Windows 8 banned by Chinese government
Windows 8 has been forbidden in Chinese government offices because of “security fears”
China has said that it will forbid the use of Microsoft's Windows 8 operating system in new government computers.
Under the new measure, all desktops, laptops and tablet PCs bought by state organisations will have to feature operating systems other than Windows' current flagship OS.
The Central Government Procurement Center has issued the ban as part of a notice on improving the use of energy-saving products and shoring up the government's security.
It was not explained how the banning of Windows 8 affects the use of energy-saving products, or how it would improve security in Chinese governmental departments.
The news will be unwelcome for Microsoft, which has repeatedly failed to gain a strong foothold in the country. Former CEO Steve Ballmer reportedly once told employees in 2011 that, due to piracy in the country, Microsoft makes more money in Holland than in China.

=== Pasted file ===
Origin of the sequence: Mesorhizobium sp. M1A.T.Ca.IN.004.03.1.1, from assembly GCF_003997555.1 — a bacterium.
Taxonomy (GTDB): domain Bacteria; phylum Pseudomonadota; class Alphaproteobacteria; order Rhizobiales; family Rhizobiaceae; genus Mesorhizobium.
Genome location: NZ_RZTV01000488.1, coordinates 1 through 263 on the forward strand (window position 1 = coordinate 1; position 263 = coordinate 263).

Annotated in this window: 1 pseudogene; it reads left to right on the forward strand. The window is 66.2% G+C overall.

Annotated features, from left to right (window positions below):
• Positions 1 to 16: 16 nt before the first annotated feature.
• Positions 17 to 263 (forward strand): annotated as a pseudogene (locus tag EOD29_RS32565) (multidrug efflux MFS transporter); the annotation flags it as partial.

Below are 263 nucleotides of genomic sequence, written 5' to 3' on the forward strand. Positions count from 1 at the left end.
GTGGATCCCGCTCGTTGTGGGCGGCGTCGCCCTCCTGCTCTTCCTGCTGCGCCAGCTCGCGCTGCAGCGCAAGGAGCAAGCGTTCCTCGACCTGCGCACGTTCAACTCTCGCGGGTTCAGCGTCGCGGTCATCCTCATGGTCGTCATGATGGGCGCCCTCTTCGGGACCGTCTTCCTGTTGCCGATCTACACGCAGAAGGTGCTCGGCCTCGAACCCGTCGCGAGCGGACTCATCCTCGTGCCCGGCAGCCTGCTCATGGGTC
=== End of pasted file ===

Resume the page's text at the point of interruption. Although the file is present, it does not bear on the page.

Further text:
In April, with the end-of-life date for the geriatric OS Windows XP approaching, the Chinese government opted to pay Microsoft for support rather than upgrade to newer systems. The cost of switching to Windows 8, according to Chinese officials, was the reason for their reluctance to migrate.
"Windows 8 is fairly expensive (around 888 yuan, or 84) and will increase government procurement costs," said Yan Xiaohong from China's National Copyright Administration.
The ban on Windows 8 arrives soon after the US indictment of five Chinese army officers for cyber-espionage. The US claimed that industry secrets had been stolen to further Chinese companies' interests. This then resulted in China suspending the China-US Cyber Working Group in retaliation.
Microsoft has not responded to a request for comment.
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